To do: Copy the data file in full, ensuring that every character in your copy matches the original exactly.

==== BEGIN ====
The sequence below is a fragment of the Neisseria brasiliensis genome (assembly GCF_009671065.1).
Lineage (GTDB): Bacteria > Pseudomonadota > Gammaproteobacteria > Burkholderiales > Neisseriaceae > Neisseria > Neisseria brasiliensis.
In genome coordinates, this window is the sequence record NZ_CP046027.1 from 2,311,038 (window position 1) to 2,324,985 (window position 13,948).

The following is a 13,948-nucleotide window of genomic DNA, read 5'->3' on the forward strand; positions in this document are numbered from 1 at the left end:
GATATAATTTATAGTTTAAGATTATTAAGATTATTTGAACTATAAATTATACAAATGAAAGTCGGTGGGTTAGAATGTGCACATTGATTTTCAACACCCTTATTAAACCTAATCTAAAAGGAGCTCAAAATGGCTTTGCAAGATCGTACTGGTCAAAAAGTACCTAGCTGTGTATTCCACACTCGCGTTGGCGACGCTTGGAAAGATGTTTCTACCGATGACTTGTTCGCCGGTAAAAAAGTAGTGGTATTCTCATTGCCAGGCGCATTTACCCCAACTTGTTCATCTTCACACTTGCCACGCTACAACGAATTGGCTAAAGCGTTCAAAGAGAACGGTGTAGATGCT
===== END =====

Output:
The sequence below is a fragment of the Neisseria brasiliensis genome (assembly GCF_009671065.1).
Lineage (GTDB): Bacteria > Pseudomonadota > Gammaproteobacteria > Burkholderiales > Neisseriaceae > Neisseria > Neisseria brasiliensis.
In genome coordinates, this window is the sequence record NZ_CP046027.1 from 2,311,038 (window position 1) to 2,324,985 (window position 13,948).

The following is a 13,948-nucleotide window of genomic DNA, read 5'->3' on the forward strand; positions in this document are numbered from 1 at the left end:
GATATAATTTATAGTTTAAGATTATTAAGATTATTTGAACTATAAATTATACAAATGAAAGTCGGTGGGTTAGAATGTGCACATTGATTTTCAACACCCTTATTAAACCTAATCTAAAAGGAGCTCAAAATGGCTTTGCAAGATCGTACTGGTCAAAAAGTACCTAGCTGTGTATTCCACACTCGCGTTGGCGACGCTTGGAAAGATGTTTCTACCGATGACTTGTTCGCCGGTAAAAAAGTAGTGGTATTCTCATTGCCAGGCGCATTTACCCCAACTTGTTCATCTTCACACTTGCCACGCTACAACGAATTGGCTAAAGCGTTCAAAGAGAACGGTGTAGATGCT